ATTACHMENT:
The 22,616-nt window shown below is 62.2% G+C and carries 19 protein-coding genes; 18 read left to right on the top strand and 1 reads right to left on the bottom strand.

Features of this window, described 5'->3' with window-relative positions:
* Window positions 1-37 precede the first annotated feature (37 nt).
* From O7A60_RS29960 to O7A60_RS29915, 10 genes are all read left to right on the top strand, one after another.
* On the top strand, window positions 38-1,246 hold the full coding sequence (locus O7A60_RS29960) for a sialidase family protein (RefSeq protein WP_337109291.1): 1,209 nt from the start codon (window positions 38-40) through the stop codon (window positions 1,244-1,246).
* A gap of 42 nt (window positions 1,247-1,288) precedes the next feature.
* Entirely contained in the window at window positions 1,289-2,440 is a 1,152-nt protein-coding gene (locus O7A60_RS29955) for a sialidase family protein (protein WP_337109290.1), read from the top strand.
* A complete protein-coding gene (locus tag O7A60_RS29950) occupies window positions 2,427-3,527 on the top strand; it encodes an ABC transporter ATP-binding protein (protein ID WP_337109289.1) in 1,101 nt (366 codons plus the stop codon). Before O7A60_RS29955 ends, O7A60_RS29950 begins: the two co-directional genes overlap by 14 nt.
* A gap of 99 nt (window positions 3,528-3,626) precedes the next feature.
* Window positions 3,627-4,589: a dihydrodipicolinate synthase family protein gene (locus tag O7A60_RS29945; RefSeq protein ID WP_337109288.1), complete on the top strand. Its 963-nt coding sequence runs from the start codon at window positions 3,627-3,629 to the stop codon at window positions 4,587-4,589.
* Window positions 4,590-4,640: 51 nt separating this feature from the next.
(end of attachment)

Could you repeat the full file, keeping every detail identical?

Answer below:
The 22,616-nt window shown below is 62.2% G+C and carries 19 protein-coding genes; 18 read left to right on the top strand and 1 reads right to left on the bottom strand.

Features of this window, described 5'->3' with window-relative positions:
* Window positions 1-37 precede the first annotated feature (37 nt).
* From O7A60_RS29960 to O7A60_RS29915, 10 genes are all read left to right on the top strand, one after another.
* On the top strand, window positions 38-1,246 hold the full coding sequence (locus O7A60_RS29960) for a sialidase family protein (RefSeq protein WP_337109291.1): 1,209 nt from the start codon (window positions 38-40) through the stop codon (window positions 1,244-1,246).
* A gap of 42 nt (window positions 1,247-1,288) precedes the next feature.
* Entirely contained in the window at window positions 1,289-2,440 is a 1,152-nt protein-coding gene (locus O7A60_RS29955) for a sialidase family protein (protein WP_337109290.1), read from the top strand.
* A complete protein-coding gene (locus tag O7A60_RS29950) occupies window positions 2,427-3,527 on the top strand; it encodes an ABC transporter ATP-binding protein (protein ID WP_337109289.1) in 1,101 nt (366 codons plus the stop codon). Before O7A60_RS29955 ends, O7A60_RS29950 begins: the two co-directional genes overlap by 14 nt.
* A gap of 99 nt (window positions 3,528-3,626) precedes the next feature.
* Window positions 3,627-4,589: a dihydrodipicolinate synthase family protein gene (locus tag O7A60_RS29945; RefSeq protein ID WP_337109288.1), complete on the top strand. Its 963-nt coding sequence runs from the start codon at window positions 3,627-3,629 to the stop codon at window positions 4,587-4,589.
* Window positions 4,590-4,640: 51 nt separating this feature from the next.